Mayoral Campaign Thoughts

Back in July, Irvine Watchdog expressed that the 2018 mayoral race should be a catalyst for civic engagement.  Fast forward to today, just four weeks until election day, and let the facts speak for themselves:

Ing Tiong – (no campaign website)

Mr. Tiong is on record as saying he moved to Irvine a few years ago and works as a software engineer.  He has three children in IUSD schools.  He has no campaign website and did not file a candidate statement with the city clerk’s office but he did make the effort to come to the Chinese Community Forum October 6.  His campaign report has no contributions or expenditures.

Katherine Daigle –

2018 represents Katherine Daigle’s fourth run for the mayor’s seat. She ran in 2012, 2014, and 2016.  A Woodbridge village resident and small business owner, she is active on social media but has a very lean
website and not a large campaign presence in the city to date. We see her signs around town. By and large, there are few indicators of an aggressive campaign organization thus far, and her campaign hasn’t raised any money according to campaign reports filed at the end of September.

Ed Pope –

2018 is Ed Pope’s first run for office. He successfully led the “No on B campaign” in June.  He is an army veteran and former teacher. His lawn signs say that he is “for residents and not developers”. Pope is running with two other “No on B” city council candidates as a slate (Frank McGill, Jaci Woods).  His campaign holds weekly volunteer get-togethers and has been holding ice cream socials at various parks to meet and listen to residents. Pope has attended some of the community candidate forums.  He has also held neighborhood fundraisers and phone banking as another avenue to hear from the voters.  He is visible in the community. Pope is not taking money from developers or lobbyists and is looking for considerable tailwind from his win on Measure B to carry the day. This last filing period, Pope raised $8,914.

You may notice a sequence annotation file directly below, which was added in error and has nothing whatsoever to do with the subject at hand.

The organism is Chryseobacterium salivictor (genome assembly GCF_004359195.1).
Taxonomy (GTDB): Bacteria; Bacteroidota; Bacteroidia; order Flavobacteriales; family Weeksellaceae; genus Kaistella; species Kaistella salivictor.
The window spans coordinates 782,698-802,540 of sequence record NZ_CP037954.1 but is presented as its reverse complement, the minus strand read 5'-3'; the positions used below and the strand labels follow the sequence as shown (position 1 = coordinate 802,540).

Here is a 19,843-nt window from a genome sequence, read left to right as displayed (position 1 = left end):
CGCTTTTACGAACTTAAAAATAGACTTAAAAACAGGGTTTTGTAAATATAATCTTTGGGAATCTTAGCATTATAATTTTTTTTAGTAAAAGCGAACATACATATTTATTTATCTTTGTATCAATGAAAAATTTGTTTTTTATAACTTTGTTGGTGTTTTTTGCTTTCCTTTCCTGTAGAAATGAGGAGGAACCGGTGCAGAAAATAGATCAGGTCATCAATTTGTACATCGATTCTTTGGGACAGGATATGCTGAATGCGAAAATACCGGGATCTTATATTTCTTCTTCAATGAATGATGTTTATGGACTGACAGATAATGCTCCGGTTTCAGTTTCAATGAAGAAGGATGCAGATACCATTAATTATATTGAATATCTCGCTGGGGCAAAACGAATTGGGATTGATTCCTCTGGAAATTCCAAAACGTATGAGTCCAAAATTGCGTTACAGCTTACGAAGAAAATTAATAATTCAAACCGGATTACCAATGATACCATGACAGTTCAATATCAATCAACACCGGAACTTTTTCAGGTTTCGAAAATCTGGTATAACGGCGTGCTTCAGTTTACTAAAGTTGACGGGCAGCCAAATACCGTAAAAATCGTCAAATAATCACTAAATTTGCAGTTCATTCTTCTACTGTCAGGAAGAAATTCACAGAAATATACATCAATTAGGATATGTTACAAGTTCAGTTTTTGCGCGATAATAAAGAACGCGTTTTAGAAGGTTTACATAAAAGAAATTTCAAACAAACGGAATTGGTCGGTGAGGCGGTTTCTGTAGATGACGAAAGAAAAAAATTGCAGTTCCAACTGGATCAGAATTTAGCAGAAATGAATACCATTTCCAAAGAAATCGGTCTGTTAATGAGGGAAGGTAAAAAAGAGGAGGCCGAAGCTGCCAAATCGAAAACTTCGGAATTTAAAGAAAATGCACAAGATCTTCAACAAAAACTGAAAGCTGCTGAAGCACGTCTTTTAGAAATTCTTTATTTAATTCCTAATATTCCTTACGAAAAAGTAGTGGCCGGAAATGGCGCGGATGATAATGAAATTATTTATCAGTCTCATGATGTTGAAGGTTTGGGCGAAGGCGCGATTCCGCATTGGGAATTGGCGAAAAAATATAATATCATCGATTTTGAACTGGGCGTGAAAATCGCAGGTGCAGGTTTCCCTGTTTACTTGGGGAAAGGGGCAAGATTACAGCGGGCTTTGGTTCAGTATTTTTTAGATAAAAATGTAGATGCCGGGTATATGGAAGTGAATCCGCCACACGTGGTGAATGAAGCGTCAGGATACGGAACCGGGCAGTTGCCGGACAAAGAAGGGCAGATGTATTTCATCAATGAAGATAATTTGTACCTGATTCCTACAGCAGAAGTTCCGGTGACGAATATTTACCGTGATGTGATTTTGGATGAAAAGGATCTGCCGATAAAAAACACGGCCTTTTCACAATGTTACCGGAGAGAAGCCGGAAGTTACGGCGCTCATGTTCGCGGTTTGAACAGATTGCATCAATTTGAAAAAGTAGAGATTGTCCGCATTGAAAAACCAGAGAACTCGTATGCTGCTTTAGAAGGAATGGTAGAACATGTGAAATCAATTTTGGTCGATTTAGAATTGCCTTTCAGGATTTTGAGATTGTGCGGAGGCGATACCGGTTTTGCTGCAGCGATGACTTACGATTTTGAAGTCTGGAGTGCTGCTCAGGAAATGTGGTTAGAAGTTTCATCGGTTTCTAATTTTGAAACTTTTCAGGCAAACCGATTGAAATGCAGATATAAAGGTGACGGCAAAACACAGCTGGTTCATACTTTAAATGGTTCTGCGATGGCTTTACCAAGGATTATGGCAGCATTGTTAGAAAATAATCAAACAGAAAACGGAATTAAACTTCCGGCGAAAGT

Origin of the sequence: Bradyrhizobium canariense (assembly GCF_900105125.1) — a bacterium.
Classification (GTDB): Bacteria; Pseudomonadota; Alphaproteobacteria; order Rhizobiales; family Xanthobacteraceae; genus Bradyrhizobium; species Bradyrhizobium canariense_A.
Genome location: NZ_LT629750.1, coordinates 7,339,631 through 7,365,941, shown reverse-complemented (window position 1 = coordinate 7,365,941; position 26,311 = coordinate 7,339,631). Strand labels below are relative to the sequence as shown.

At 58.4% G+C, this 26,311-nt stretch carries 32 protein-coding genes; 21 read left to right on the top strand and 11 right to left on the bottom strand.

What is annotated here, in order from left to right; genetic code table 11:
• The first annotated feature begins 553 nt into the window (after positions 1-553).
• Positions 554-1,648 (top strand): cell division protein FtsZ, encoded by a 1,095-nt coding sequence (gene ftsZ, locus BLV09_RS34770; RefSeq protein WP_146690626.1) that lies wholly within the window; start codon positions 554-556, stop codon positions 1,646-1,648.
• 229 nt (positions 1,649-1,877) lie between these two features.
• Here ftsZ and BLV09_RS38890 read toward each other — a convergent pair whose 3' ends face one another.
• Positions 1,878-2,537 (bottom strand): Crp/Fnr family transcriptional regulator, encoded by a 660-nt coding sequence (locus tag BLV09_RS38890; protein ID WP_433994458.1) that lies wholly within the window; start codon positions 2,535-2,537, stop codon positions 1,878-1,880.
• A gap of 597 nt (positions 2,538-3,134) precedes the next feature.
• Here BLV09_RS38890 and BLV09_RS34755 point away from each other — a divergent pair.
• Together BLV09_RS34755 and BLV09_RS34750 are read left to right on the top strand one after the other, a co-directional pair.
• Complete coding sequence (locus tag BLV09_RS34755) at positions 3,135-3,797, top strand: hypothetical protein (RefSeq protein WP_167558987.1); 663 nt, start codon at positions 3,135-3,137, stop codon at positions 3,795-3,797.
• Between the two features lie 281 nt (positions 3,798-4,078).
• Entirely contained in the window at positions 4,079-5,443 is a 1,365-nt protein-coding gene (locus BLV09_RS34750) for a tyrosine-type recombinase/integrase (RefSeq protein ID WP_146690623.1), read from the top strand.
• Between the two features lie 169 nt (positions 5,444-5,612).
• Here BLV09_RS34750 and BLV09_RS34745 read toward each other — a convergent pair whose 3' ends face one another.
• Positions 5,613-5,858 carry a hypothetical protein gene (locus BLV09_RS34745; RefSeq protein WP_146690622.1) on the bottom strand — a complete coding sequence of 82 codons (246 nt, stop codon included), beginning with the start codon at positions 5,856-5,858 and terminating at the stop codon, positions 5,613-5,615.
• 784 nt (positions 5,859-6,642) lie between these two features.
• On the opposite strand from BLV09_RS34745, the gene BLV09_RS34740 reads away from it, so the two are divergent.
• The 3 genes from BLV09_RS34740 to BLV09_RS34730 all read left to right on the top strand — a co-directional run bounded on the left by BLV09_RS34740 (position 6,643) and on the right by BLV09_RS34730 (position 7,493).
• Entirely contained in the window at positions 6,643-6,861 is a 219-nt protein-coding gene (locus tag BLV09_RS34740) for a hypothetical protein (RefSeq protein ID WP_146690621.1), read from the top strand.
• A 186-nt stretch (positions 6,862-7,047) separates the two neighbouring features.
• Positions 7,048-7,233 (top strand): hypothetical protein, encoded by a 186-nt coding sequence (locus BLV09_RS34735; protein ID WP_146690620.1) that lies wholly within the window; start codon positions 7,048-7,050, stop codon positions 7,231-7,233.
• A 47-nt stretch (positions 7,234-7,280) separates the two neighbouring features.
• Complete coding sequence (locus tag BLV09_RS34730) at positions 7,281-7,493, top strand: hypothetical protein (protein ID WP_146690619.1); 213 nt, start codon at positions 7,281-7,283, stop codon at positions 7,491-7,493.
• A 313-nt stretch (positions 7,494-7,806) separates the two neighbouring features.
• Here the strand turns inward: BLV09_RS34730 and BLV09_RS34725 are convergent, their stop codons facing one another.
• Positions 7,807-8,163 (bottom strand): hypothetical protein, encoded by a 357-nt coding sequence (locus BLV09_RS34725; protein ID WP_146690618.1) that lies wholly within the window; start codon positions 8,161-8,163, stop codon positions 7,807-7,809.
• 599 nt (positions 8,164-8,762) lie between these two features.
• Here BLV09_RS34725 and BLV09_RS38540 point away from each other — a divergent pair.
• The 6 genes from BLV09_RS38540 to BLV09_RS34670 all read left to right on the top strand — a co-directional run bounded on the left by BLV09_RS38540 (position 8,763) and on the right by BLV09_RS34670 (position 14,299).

Don Wagner – (no campaign website)

Don Wagner is the incumbent and a seasoned politician.  He held State Assembly office from 2010-2016 before he became mayor.  He recently led and vigorously supported, with taxpayer dollars, Measure D – a campaign where the voters of Irvine overwhelmingly rejected an amendment of the City Charter to remove voter input regarding development.  His lawn signs say he is a “trusted leader” and is fixing traffic, but outside of the signs, it’s hard to find indications of active campaigning. He has no campaign website and there are no recent signs of activity on social media. Like Pope, Wagner is running as a team with two other council candidates (Anthony Kuo, Carrie O’Malley). To date, the bulk of Wagner’s campaign funds come from the following:

  • Friends of the Great Park PAC has received $385,000 from Starpointe Ventures and FivePoint that is destined for team Wagner.

  • Alliance for Jobs & the Economy PAC has received $330,000  that appears to be earmarked for team Wagner.  That money is from Friends of the Great Park, CA Apartment Association of Orange County, Poseidon Resources and RHW Holdings LLC (Newport Beach private equity real estate company with interests in student housing property). Wagner also raised an additional $12,579 from other donors during this period.

To date, the money is earmarked towards slate mailers, digital ads, lawn signs (and people to put them up), and $130,000 to cable TV and media advertising for the mayoral race.  Wagner definitely has a war chest the other candidates must envy.

While Irvine Watchdog is all for candidates utilizing resources as they see fit, we can’t help but wonder if it wouldn’t be better for the residents to actually see and talk with the mayor – to discuss the issues and his record. With only weeks left in the campaign, time is running out to have this opportunity.  At the last two community forums, held on Sept. 30th and Oct. 6th, the mayor was not in attendance. Why?